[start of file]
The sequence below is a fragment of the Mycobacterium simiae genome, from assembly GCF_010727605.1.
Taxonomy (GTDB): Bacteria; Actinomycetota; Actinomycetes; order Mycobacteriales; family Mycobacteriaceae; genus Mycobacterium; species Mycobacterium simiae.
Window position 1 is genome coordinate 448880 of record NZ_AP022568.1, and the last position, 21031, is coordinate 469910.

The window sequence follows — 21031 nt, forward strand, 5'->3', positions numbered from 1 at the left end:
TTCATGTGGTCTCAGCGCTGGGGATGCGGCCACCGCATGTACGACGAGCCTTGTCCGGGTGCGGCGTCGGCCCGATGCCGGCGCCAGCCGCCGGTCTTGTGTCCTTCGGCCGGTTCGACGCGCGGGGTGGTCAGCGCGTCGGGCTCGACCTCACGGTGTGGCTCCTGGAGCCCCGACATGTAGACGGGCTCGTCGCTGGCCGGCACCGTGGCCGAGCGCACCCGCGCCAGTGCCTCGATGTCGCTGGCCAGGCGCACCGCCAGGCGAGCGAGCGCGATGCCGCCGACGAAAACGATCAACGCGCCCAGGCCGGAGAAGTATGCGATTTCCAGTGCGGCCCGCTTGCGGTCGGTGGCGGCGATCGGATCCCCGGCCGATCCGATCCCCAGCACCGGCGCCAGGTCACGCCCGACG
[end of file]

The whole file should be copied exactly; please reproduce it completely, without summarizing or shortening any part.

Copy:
The sequence below is a fragment of the Mycobacterium simiae genome, from assembly GCF_010727605.1.
Taxonomy (GTDB): Bacteria; Actinomycetota; Actinomycetes; order Mycobacteriales; family Mycobacteriaceae; genus Mycobacterium; species Mycobacterium simiae.
Window position 1 is genome coordinate 448880 of record NZ_AP022568.1, and the last position, 21031, is coordinate 469910.

The window sequence follows — 21031 nt, forward strand, 5'->3', positions numbered from 1 at the left end:
TTCATGTGGTCTCAGCGCTGGGGATGCGGCCACCGCATGTACGACGAGCCTTGTCCGGGTGCGGCGTCGGCCCGATGCCGGCGCCAGCCGCCGGTCTTGTGTCCTTCGGCCGGTTCGACGCGCGGGGTGGTCAGCGCGTCGGGCTCGACCTCACGGTGTGGCTCCTGGAGCCCCGACATGTAGACGGGCTCGTCGCTGGCCGGCACCGTGGCCGAGCGCACCCGCGCCAGTGCCTCGATGTCGCTGGCCAGGCGCACCGCCAGGCGAGCGAGCGCGATGCCGCCGACGAAAACGATCAACGCGCCCAGGCCGGAGAAGTATGCGATTTCCAGTGCGGCCCGCTTGCGGTCGGTGGCGGCGATCGGATCCCCGGCCGATCCGATCCCCAGCACCGGCGCCAGGTCACGCCCGACG